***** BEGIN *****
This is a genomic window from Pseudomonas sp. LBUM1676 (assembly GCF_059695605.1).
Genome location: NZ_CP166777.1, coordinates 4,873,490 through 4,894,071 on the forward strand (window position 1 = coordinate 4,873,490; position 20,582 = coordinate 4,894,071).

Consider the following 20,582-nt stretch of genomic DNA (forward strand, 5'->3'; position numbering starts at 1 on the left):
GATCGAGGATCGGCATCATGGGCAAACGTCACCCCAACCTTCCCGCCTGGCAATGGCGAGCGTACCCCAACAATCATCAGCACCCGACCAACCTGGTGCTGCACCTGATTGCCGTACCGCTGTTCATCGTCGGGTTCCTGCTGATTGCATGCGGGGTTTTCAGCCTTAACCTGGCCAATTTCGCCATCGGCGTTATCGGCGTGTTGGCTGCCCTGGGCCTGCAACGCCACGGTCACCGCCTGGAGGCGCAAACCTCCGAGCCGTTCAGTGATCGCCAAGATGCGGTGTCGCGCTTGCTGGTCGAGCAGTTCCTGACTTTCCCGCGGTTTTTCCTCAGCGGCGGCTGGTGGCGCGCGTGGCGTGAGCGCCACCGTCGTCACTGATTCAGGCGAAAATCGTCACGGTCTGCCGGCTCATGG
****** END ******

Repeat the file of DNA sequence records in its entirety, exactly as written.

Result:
This is a genomic window from Pseudomonas sp. LBUM1676 (assembly GCF_059695605.1).
Genome location: NZ_CP166777.1, coordinates 4,873,490 through 4,894,071 on the forward strand (window position 1 = coordinate 4,873,490; position 20,582 = coordinate 4,894,071).

Consider the following 20,582-nt stretch of genomic DNA (forward strand, 5'->3'; position numbering starts at 1 on the left):
GATCGAGGATCGGCATCATGGGCAAACGTCACCCCAACCTTCCCGCCTGGCAATGGCGAGCGTACCCCAACAATCATCAGCACCCGACCAACCTGGTGCTGCACCTGATTGCCGTACCGCTGTTCATCGTCGGGTTCCTGCTGATTGCATGCGGGGTTTTCAGCCTTAACCTGGCCAATTTCGCCATCGGCGTTATCGGCGTGTTGGCTGCCCTGGGCCTGCAACGCCACGGTCACCGCCTGGAGGCGCAAACCTCCGAGCCGTTCAGTGATCGCCAAGATGCGGTGTCGCGCTTGCTGGTCGAGCAGTTCCTGACTTTCCCGCGGTTTTTCCTCAGCGGCGGCTGGTGGCGCGCGTGGCGTGAGCGCCACCGTCGTCACTGATTCAGGCGAAAATCGTCACGGTCTGCCGGCTCATGG